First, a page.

Reflection on graffiti

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I’ve been using this as a kind of brand image for some time now.  I liked it for a number of reasons. First, it’s urban street art, which always seems to sum up the gritty feel of my writing. Second, it’s in Birmingham, which is where most of my stuff is set. And third, it looks like a Pink Floyd album cover, and we all know how I feel about them!

I first stumbled across the picture in the wilds of the internet, while searching for something else (as you do). It was being used as a header by the Birmingham Updates account on Twitter, and a bit of judicious digging showed that the photo was taken by Harrison Cantel. Other than that, I knew virtually nothing about it. Until this morning.

Searching for the original picture again in order to set it as wallpaper on my phone, I came across a slightly different version, on Pinterest, with a bit more information. It seems the original artwork is by Lucy McLauchlan, a contemporary artist specialising in large-scale, mostly-monochrome murals. I’ve seen her work before and loved it – these rather amazing birds on the sides of the old Birmingham library before it (and the art) was bulldozed.

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If you head to Lucy’s website and click on ‘selected works’ and then ‘murals’, you’ll see the canal artwork along with many similar pieces on the walls of houses and factories across Birmingham, the UK and even Europe.

As for the canal art location, this is also in Birmingham. Specifically, under a bridge on the Digbeth Branch Canal, a short stretch linking two other canals on the eastern side of the city centre. Completed in 1799, it has six locks and a banana warehouse (!) and lies within the Warwick Bar conservation area which includes a variety of listed canal buildings. I’ve never visited this particular spot before but it looks fascinating and I’m adding it to the list for the next time I go to Birmingham. Who knows, I might even get my own photo of the image I’ve been using for so long!

And thanks to Bethany R on Pinterest for pointing me in the right direction.

A library without books?

Okay, I’m exaggerating a little, but this is still incredibly sad.  Birmingham’s libraries, with the partial exception of the new Central Library, have had to stop buying new books in order to save money.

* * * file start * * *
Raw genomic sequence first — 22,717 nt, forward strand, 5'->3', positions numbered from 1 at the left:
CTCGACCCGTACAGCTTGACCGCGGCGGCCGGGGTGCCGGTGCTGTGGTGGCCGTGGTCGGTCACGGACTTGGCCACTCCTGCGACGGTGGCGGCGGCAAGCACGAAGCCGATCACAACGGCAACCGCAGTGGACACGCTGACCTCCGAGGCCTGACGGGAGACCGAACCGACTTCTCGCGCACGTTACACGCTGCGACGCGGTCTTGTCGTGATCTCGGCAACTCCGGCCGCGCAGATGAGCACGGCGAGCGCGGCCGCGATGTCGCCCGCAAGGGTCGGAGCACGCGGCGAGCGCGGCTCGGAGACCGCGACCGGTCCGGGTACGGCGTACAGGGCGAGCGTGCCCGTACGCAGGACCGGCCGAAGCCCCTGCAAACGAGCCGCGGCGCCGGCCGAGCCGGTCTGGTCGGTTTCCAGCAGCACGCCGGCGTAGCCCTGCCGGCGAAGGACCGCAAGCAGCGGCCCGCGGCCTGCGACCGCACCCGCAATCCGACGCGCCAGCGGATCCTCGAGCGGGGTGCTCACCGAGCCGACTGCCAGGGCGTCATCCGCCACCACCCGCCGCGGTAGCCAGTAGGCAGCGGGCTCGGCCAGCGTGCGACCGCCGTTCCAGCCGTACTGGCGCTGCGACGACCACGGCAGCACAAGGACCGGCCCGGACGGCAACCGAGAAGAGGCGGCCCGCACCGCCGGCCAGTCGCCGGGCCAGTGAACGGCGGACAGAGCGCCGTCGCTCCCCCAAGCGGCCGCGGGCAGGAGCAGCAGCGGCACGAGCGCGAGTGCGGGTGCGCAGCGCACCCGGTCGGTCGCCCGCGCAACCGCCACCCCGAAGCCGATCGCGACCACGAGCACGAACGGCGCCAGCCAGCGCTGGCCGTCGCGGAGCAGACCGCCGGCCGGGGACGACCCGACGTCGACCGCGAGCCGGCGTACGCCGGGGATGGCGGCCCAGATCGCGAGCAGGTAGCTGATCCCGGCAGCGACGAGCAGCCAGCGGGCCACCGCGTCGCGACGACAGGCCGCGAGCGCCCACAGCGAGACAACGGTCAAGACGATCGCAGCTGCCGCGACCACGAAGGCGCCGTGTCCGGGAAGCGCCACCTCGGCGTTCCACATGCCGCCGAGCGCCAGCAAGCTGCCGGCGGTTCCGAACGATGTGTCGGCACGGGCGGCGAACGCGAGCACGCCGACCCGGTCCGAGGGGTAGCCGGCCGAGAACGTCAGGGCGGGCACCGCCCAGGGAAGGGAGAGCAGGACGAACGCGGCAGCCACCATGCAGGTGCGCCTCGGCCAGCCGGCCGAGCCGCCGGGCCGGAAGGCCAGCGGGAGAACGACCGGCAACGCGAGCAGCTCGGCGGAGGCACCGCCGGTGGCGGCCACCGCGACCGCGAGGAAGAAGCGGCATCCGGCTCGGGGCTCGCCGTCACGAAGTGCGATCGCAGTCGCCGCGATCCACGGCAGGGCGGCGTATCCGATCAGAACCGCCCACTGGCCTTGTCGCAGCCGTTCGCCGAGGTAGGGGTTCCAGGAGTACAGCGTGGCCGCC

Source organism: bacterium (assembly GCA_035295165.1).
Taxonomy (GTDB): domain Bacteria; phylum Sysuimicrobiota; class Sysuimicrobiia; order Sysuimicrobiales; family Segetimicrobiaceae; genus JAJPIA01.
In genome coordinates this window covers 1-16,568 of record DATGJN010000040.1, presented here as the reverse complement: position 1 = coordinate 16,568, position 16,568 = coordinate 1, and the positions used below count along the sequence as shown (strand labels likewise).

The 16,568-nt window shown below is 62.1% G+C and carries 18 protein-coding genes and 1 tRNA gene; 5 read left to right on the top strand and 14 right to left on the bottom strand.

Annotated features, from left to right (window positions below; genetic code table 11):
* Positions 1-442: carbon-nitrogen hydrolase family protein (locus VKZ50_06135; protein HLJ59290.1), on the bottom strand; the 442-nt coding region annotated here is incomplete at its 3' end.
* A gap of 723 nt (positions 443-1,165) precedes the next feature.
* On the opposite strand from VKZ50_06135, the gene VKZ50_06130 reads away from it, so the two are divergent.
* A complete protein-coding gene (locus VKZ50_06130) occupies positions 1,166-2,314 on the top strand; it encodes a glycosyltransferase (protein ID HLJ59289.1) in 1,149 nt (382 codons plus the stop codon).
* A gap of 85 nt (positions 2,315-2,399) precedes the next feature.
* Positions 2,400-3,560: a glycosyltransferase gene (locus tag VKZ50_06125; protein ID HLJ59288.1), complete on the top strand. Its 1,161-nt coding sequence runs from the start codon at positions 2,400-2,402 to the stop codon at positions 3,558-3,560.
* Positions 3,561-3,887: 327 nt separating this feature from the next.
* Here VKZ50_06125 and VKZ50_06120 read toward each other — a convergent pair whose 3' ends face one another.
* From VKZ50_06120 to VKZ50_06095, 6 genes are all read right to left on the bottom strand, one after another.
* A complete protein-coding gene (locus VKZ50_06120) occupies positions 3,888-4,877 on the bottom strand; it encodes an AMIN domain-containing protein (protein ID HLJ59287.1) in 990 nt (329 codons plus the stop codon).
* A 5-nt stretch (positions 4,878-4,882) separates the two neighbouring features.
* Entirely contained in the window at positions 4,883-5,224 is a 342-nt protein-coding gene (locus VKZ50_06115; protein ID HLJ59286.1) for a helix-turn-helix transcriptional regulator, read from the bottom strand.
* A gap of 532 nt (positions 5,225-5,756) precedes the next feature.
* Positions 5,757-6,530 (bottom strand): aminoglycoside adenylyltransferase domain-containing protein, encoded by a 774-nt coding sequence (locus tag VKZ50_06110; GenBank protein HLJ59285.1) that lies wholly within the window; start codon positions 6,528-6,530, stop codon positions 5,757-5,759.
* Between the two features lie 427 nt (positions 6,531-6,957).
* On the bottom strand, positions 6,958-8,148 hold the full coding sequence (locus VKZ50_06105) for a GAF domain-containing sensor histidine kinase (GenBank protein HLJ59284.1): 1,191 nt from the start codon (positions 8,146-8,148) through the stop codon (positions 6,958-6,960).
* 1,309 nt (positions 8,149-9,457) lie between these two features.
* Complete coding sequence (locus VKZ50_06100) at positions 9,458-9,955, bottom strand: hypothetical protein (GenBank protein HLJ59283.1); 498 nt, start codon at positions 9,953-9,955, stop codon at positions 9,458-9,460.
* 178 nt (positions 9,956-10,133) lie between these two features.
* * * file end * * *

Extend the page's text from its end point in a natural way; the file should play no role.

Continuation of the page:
I can’t think of anything much worse.  Surely this will become a self-fulfilling prophecy.  If people can’t find the books they want at the library, they’ll stop going.  If people stop going, there’ll be nobody to support the library service.  And without anyone to support it, it will become ever more impoverished and be able to afford even fewer books.  And so it goes on.

I don’t know if there is any way round this.  Could libraries become lenders of digital books only?  Would that be cheaper than having to buy print books?  Could they stock books donated by members of the public, in much the same way as charity shops?  I’m not sure, but something needs to be done before we lose the whole system of libraries as we know them.  And it needs to be done soon.

Aha!

As a quick update to my previous post, the Birmingham Evening Mail have run an article on the locations used in The Game, and sure enough, they’re in and around the city.  We missed a few they picked up on, and picked up on a few they missed, but it’s always nice to be proved right!  And it made a great series even more enjoyable.

Sad to hear they’re actually knocking the old library down now.  It might be hideously ugly but it was one of the first buildings I got to know when I first moved to the city so it harbours some nice memories.  Plus it’s pretty much ‘one of a kind’ and I can’t help thinking there’ll come a day when people will regret sweeping it away just because it wasn’t instantly fashionable.

I spy with my little eye…